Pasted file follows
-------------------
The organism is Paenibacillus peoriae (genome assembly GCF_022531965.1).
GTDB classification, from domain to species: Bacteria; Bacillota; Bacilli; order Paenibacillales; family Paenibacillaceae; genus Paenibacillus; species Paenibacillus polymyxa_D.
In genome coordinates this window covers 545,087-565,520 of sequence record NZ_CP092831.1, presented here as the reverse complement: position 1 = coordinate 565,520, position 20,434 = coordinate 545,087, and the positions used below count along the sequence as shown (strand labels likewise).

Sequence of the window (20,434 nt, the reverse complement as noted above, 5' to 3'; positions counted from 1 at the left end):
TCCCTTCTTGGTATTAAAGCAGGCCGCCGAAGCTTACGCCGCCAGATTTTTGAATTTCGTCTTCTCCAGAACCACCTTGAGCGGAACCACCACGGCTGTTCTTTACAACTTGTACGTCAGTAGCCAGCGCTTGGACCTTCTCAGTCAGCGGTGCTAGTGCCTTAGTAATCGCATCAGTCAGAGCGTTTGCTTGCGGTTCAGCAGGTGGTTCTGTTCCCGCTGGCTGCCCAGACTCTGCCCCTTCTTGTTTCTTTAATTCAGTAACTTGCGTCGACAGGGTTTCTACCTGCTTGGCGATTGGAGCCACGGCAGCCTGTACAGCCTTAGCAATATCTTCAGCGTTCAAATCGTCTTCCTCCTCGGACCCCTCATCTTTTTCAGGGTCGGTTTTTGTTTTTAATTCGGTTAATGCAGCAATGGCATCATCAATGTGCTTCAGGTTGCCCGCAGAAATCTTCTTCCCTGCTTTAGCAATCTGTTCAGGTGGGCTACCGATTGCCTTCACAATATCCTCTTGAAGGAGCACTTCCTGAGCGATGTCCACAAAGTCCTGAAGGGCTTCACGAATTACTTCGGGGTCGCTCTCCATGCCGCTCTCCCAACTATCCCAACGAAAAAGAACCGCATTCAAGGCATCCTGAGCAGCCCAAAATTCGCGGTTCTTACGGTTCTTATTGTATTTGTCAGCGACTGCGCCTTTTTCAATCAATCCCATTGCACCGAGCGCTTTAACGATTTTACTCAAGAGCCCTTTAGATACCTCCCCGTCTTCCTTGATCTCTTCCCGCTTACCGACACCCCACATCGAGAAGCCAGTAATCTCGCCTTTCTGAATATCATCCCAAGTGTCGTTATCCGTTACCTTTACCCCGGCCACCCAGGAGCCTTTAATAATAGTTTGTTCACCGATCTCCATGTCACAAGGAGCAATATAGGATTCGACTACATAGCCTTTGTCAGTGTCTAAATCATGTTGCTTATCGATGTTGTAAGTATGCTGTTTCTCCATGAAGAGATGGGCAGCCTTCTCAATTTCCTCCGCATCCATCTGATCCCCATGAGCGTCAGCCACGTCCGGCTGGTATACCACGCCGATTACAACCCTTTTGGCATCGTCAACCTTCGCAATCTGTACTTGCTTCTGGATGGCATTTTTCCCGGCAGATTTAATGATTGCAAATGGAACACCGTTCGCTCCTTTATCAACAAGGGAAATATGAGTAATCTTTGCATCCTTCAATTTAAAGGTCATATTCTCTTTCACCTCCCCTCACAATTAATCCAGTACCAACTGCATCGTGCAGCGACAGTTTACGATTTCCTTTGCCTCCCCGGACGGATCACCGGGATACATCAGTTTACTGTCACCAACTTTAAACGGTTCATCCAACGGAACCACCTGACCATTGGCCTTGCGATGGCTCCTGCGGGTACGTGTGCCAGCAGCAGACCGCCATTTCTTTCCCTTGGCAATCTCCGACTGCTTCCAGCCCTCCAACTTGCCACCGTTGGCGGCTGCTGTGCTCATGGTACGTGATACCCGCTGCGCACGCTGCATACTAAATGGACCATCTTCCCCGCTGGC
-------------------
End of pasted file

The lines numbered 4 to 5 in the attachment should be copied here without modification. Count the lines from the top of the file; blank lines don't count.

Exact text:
Sequence of the window (20,434 nt, the reverse complement as noted above, 5' to 3'; positions counted from 1 at the left end):
TCCCTTCTTGGTATTAAAGCAGGCCGCCGAAGCTTACGCCGCCAGATTTTTGAATTTCGTCTTCTCCAGAACCACCTTGAGCGGAACCACCACGGCTGTTCTTTACAACTTGTACGTCAGTAGCCAGCGCTTGGACCTTCTCAGTCAGCGGTGCTAGTGCCTTAGTAATCGCATCAGTCAGAGCGTTTGCTTGCGGTTCAGCAGGTGGTTCTGTTCCCGCTGGCTGCCCAGACTCTGCCCCTTCTTGTTTCTTTAATTCAGTAACTTGCGTCGACAGGGTTTCTACCTGCTTGGCGATTGGAGCCACGGCAGCCTGTACAGCCTTAGCAATATCTTCAGCGTTCAAATCGTCTTCCTCCTCGGACCCCTCATCTTTTTCAGGGTCGGTTTTTGTTTTTAATTCGGTTAATGCAGCAATGGCATCATCAATGTGCTTCAGGTTGCCCGCAGAAATCTTCTTCCCTGCTTTAGCAATCTGTTCAGGTGGGCTACCGATTGCCTTCACAATATCCTCTTGAAGGAGCACTTCCTGAGCGATGTCCACAAAGTCCTGAAGGGCTTCACGAATTACTTCGGGGTCGCTCTCCATGCCGCTCTCCCAACTATCCCAACGAAAAAGAACCGCATTCAAGGCATCCTGAGCAGCCCAAAATTCGCGGTTCTTACGGTTCTTATTGTATTTGTCAGCGACTGCGCCTTTTTCAATCAATCCCATTGCACCGAGCGCTTTAACGATTTTACTCAAGAGCCCTTTAGATACCTCCCCGTCTTCCTTGATCTCTTCCCGCTTACCGACACCCCACATCGAGAAGCCAGTAATCTCGCCTTTCTGAATATCATCCCAAGTGTCGTTATCCGTTACCTTTACCCCGGCCACCCAGGAGCCTTTAATAATAGTTTGTTCACCGATCTCCATGTCACAAGGAGCAATATAGGATTCGACTACATAGCCTTTGTCAGTGTCTAAATCATGTTGCTTATCGATGTTGTAAGTATGCTGTTTCTCCATGAAGAGATGGGCAGCCTTCTCAATTTCCTCCGCATCCATCTGATCCCCATGAGCGTCAGCCACGTCCGGCTGGTATACCACGCCGATTACAACCCTTTTGGCATCGTCAACCTTCGCAATCTGTACTTGCTTCTGGATGGCATTTTTCCCGGCAGATTTAATGATTGCAAATGGAACACCGTTCGCTCCTTTATCAACAAGGGAAATATGAGTAATCTTTGCATCCTTCAATTTAAAGGTCATATTCTCTTTCACCTCCCCTCACAATTAATCCAGTACCAACTGCATCGTGCAGCGACAGTTTACGATTTCCTTTGCCTCCCCGGACGGATCACCGGGATACATCAGTTTACTGTCACCAACTTTAAACGGTTCATCCAACGGAACCACCTGACCATTGGCCTTGCGATGGCTCCTGCGGGTACGTGTGCCAGCAGCAGACCGCCATTTCTTTCCCTTGGCAATCTCCGACTGCTTCCAGCCCTCCAACTTGCCACCGTTGGCGGCTGCTGTGCTCATGGTACGTGATACCCGCTGCGCACGCTGCATACTAAATGGACCATCTTCCCCGCTGGC